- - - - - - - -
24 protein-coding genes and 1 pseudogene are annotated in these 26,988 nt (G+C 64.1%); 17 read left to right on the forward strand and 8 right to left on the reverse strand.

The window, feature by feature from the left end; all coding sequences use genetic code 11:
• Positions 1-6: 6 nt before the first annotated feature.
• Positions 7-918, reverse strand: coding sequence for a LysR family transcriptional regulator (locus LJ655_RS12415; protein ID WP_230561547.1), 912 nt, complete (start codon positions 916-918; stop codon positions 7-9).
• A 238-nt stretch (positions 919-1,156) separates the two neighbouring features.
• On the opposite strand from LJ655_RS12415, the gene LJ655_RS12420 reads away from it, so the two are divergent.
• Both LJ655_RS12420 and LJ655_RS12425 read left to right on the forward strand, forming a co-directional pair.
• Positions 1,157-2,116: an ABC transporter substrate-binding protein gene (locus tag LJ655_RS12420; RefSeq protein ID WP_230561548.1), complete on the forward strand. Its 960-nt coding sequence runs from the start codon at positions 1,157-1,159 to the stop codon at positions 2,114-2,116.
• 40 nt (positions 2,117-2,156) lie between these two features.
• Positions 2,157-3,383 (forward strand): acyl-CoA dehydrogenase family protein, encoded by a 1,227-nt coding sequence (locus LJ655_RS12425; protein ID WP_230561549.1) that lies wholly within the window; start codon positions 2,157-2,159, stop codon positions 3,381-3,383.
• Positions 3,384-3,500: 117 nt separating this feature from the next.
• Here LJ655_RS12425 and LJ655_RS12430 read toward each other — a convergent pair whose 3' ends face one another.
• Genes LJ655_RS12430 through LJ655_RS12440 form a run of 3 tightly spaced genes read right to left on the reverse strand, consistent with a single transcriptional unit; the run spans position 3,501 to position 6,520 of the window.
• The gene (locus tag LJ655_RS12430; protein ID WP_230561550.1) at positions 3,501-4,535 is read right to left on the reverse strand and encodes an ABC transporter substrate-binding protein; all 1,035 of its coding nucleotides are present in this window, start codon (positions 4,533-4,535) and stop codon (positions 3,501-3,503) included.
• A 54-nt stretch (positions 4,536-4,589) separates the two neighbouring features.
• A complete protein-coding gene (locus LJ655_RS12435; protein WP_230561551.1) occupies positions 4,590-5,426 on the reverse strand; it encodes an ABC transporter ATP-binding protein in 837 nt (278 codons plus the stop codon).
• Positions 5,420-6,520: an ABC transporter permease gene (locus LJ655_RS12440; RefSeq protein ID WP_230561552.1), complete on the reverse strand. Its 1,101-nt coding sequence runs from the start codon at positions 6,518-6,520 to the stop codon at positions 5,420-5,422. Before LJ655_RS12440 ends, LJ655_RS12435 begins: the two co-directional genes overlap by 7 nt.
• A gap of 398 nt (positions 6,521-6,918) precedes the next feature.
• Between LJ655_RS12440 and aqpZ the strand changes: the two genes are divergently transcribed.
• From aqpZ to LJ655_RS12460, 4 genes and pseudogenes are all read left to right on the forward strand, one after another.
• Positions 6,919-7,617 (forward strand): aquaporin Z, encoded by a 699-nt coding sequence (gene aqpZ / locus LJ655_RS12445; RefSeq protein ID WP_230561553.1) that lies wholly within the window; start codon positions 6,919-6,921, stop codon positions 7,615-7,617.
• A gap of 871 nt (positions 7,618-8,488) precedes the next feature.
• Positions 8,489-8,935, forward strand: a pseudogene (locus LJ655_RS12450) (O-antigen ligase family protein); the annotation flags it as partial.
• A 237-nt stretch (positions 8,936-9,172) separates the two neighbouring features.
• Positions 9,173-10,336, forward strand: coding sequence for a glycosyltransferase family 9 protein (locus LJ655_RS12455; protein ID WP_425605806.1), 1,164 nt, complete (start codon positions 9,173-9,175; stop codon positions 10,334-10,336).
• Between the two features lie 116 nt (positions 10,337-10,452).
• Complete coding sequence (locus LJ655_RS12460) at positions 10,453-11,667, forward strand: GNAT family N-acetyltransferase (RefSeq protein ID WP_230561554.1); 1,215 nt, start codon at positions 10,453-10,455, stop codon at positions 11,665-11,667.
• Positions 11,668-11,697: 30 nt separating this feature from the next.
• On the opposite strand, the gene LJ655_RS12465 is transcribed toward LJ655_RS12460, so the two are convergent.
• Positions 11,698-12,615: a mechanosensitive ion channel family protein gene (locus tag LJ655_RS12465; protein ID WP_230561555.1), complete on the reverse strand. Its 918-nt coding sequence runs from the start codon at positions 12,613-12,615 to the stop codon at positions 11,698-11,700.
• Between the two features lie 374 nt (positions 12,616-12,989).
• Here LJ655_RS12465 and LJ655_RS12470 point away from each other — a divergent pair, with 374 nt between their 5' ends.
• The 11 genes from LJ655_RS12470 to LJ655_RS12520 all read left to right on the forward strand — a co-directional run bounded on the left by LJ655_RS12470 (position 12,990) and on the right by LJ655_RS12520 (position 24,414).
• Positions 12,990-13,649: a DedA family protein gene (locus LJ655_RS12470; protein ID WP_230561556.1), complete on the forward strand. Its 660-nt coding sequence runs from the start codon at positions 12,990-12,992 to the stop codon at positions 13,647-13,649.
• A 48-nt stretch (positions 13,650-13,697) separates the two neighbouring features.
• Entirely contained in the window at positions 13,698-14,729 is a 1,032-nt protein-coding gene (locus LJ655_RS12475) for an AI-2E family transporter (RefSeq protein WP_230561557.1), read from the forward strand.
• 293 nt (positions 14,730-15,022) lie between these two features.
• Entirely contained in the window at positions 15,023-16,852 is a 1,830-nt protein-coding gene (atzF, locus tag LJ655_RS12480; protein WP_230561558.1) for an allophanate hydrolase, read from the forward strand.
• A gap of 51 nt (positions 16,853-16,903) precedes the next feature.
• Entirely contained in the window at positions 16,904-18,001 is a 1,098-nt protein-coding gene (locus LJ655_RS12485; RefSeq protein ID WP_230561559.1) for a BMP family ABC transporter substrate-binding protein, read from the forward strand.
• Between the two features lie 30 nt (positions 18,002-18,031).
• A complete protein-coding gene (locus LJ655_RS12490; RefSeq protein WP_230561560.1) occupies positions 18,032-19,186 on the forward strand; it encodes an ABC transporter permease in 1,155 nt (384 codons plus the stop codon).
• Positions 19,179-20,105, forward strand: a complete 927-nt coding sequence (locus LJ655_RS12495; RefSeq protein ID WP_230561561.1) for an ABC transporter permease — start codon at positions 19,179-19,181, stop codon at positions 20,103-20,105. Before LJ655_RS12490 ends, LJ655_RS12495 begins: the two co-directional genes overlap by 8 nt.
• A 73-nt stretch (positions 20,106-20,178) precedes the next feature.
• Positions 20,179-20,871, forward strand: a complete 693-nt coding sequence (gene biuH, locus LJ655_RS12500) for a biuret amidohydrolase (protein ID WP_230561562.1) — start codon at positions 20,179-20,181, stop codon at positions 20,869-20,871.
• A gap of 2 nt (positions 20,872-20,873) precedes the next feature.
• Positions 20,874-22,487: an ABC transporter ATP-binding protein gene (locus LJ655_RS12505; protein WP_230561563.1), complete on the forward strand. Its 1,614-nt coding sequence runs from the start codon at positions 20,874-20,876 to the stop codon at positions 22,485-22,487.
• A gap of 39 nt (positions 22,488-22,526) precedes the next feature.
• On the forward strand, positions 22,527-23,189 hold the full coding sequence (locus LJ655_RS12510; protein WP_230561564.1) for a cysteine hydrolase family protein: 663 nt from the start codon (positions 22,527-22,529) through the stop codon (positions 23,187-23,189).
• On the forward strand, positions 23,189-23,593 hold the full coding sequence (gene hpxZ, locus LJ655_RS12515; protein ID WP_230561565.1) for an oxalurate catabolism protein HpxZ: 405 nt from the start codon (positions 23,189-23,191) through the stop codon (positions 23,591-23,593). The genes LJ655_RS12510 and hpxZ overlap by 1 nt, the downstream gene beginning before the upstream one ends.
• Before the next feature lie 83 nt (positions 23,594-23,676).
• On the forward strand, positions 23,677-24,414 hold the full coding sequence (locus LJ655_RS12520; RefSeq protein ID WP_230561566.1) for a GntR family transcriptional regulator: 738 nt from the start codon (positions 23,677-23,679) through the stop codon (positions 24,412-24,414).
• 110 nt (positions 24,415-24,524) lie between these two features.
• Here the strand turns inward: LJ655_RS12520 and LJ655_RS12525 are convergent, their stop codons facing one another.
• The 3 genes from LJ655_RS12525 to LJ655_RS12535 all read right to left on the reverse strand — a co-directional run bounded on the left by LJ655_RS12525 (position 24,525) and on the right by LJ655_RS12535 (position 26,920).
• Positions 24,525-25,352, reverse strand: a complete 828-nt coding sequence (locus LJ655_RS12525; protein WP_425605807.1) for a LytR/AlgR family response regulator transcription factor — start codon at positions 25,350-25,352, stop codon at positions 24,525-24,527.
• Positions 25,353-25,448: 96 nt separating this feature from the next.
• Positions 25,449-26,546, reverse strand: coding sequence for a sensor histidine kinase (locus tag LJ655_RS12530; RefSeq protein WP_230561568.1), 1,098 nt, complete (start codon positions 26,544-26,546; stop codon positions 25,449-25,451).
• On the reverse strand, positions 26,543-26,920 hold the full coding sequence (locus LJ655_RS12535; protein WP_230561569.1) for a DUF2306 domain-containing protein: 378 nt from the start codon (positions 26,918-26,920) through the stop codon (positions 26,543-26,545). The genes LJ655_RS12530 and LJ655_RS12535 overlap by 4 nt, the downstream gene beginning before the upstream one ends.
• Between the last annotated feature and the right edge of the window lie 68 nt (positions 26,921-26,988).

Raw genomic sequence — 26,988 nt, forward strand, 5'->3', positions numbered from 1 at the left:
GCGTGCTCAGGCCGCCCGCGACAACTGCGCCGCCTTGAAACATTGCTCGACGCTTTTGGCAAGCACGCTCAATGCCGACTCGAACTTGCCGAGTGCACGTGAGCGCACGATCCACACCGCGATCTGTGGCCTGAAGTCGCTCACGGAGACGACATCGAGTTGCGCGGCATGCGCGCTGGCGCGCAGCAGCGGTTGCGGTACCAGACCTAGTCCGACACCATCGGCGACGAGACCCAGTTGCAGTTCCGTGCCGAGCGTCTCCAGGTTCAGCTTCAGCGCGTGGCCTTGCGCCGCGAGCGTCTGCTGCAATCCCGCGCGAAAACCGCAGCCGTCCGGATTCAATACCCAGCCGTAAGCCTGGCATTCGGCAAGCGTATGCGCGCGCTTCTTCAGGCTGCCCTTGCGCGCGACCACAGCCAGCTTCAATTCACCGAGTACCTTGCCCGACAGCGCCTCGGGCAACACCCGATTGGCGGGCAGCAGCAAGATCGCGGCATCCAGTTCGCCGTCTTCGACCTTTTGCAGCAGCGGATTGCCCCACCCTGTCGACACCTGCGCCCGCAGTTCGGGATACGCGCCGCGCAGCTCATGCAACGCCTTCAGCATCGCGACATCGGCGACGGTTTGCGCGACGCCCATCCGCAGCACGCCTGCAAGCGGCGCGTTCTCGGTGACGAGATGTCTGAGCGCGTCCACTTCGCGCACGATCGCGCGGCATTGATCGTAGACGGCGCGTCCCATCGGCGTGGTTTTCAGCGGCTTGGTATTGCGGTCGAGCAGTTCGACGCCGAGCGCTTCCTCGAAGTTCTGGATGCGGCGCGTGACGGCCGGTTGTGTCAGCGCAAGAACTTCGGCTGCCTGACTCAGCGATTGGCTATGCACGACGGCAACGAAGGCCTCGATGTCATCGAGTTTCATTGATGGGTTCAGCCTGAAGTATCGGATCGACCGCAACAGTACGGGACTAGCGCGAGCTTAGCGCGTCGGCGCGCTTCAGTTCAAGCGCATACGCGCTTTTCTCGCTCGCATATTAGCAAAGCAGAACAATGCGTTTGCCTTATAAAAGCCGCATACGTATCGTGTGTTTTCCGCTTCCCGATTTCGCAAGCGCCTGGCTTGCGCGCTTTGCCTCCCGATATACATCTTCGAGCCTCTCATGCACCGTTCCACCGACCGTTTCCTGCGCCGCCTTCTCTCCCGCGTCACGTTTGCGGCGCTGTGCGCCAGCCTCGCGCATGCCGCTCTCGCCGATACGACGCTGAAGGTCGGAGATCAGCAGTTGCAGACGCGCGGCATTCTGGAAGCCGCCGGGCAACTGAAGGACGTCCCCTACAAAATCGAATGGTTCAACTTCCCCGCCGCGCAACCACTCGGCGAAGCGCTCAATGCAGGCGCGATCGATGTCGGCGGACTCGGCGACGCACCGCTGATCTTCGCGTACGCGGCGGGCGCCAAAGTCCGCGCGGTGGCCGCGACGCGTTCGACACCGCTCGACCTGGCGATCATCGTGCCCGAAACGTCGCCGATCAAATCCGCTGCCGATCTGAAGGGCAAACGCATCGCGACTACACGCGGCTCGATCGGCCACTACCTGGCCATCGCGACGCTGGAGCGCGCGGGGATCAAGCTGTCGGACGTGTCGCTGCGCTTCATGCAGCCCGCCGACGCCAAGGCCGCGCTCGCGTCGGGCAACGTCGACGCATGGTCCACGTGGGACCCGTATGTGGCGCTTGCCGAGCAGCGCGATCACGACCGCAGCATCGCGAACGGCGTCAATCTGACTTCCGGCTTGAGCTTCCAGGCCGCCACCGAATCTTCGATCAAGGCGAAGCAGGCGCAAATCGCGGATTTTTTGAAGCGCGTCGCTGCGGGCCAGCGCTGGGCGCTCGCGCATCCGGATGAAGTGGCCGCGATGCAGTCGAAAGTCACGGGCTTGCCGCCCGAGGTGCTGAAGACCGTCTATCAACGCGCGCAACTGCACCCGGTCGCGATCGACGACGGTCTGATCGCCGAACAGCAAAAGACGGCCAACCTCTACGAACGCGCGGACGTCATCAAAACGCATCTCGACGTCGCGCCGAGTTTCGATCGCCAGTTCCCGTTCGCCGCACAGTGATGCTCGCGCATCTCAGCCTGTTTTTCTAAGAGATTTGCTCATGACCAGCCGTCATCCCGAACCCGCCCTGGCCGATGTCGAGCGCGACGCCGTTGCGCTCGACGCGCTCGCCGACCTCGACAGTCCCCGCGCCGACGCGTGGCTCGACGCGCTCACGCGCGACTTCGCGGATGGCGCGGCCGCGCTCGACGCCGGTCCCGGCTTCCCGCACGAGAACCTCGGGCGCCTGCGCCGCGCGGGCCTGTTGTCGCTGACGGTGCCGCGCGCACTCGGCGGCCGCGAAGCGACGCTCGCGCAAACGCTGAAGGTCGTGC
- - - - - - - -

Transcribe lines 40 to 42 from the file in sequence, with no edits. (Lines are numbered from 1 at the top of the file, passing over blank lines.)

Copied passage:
• Entirely contained in the window at positions 16,904-18,001 is a 1,098-nt protein-coding gene (locus LJ655_RS12485; RefSeq protein ID WP_230561559.1) for a BMP family ABC transporter substrate-binding protein, read from the forward strand.
• Between the two features lie 30 nt (positions 18,002-18,031).
• A complete protein-coding gene (locus LJ655_RS12490; RefSeq protein WP_230561560.1) occupies positions 18,032-19,186 on the forward strand; it encodes an ABC transporter permease in 1,155 nt (384 codons plus the stop codon).